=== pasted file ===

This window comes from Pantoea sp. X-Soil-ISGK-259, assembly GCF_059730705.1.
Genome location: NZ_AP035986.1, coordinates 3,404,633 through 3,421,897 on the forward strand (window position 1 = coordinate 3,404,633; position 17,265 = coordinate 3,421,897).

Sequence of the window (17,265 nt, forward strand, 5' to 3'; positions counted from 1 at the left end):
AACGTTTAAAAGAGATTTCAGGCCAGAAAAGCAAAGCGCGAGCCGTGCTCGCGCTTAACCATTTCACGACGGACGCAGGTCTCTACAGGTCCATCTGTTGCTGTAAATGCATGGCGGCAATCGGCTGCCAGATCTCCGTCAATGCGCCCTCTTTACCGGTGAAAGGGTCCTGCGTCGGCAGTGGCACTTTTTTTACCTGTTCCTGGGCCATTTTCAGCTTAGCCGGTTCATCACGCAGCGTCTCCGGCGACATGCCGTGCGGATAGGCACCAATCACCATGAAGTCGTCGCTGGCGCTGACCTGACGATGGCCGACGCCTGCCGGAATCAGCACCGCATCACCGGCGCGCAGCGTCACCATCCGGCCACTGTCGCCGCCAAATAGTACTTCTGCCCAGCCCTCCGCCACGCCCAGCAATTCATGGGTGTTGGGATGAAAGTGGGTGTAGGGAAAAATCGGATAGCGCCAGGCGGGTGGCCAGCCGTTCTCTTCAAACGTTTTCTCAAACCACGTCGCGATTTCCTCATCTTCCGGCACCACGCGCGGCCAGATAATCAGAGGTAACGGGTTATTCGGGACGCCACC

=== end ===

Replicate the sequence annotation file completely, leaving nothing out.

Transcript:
This window comes from Pantoea sp. X-Soil-ISGK-259, assembly GCF_059730705.1.
Genome location: NZ_AP035986.1, coordinates 3,404,633 through 3,421,897 on the forward strand (window position 1 = coordinate 3,404,633; position 17,265 = coordinate 3,421,897).

Sequence of the window (17,265 nt, forward strand, 5' to 3'; positions counted from 1 at the left end):
AACGTTTAAAAGAGATTTCAGGCCAGAAAAGCAAAGCGCGAGCCGTGCTCGCGCTTAACCATTTCACGACGGACGCAGGTCTCTACAGGTCCATCTGTTGCTGTAAATGCATGGCGGCAATCGGCTGCCAGATCTCCGTCAATGCGCCCTCTTTACCGGTGAAAGGGTCCTGCGTCGGCAGTGGCACTTTTTTTACCTGTTCCTGGGCCATTTTCAGCTTAGCCGGTTCATCACGCAGCGTCTCCGGCGACATGCCGTGCGGATAGGCACCAATCACCATGAAGTCGTCGCTGGCGCTGACCTGACGATGGCCGACGCCTGCCGGAATCAGCACCGCATCACCGGCGCGCAGCGTCACCATCCGGCCACTGTCGCCGCCAAATAGTACTTCTGCCCAGCCCTCCGCCACGCCCAGCAATTCATGGGTGTTGGGATGAAAGTGGGTGTAGGGAAAAATCGGATAGCGCCAGGCGGGTGGCCAGCCGTTCTCTTCAAACGTTTTCTCAAACCACGTCGCGATTTCCTCATCTTCCGGCACCACGCGCGGCCAGATAATCAGAGGTAACGGGTTATTCGGGACGCCACC